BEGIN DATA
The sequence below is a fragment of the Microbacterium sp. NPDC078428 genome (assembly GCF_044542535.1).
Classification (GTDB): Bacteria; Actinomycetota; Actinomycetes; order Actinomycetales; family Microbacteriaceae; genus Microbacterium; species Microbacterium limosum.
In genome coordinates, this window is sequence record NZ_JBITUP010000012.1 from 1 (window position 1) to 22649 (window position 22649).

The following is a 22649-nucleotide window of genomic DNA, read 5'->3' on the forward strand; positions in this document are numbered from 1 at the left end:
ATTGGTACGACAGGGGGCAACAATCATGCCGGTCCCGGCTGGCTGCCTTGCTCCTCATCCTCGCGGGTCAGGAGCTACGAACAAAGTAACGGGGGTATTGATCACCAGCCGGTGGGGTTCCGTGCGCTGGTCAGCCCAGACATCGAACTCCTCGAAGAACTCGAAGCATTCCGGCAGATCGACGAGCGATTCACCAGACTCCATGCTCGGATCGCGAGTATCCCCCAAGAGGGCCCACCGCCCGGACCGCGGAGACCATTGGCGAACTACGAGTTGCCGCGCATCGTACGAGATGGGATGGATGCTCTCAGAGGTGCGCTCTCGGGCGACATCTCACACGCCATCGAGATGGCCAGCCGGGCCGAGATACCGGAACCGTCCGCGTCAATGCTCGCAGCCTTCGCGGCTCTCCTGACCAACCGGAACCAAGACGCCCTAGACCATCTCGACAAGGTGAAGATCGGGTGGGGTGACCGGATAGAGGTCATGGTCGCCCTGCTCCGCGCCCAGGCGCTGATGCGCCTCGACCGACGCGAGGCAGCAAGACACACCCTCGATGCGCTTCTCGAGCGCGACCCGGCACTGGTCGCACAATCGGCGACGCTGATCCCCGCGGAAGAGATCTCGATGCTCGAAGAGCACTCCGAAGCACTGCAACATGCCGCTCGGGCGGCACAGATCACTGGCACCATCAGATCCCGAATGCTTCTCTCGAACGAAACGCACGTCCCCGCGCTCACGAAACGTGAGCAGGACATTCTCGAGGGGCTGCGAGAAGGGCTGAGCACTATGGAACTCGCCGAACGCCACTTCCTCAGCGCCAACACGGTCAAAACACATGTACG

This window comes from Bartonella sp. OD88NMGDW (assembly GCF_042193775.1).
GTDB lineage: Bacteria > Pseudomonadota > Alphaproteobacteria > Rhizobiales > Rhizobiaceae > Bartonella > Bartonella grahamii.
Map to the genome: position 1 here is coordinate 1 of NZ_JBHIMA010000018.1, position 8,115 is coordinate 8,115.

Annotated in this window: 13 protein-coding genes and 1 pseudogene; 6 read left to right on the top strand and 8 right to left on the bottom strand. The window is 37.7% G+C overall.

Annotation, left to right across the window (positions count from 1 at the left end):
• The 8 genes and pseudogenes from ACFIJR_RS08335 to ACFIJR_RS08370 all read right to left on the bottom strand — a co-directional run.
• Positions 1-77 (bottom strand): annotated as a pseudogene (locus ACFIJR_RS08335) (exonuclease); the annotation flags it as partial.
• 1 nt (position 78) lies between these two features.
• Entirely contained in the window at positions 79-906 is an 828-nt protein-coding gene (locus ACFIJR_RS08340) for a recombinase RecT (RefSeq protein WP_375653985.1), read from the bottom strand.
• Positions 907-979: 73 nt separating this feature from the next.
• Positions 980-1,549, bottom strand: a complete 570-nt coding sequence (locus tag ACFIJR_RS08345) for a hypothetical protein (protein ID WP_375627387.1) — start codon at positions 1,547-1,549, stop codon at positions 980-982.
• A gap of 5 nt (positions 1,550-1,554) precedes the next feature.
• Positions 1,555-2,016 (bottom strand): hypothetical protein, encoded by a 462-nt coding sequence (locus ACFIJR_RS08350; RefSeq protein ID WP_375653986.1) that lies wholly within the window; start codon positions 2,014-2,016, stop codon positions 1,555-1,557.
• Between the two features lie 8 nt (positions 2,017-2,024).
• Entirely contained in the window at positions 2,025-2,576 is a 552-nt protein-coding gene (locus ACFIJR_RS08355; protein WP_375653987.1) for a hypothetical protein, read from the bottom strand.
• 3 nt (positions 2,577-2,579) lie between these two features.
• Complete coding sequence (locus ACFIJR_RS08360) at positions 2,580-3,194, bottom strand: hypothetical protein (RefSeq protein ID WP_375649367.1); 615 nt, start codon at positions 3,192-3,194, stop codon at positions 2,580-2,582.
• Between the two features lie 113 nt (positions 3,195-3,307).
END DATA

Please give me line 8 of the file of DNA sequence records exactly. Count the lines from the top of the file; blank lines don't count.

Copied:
Map to the genome: position 1 here is coordinate 1 of NZ_JBHIMA010000018.1, position 8,115 is coordinate 8,115.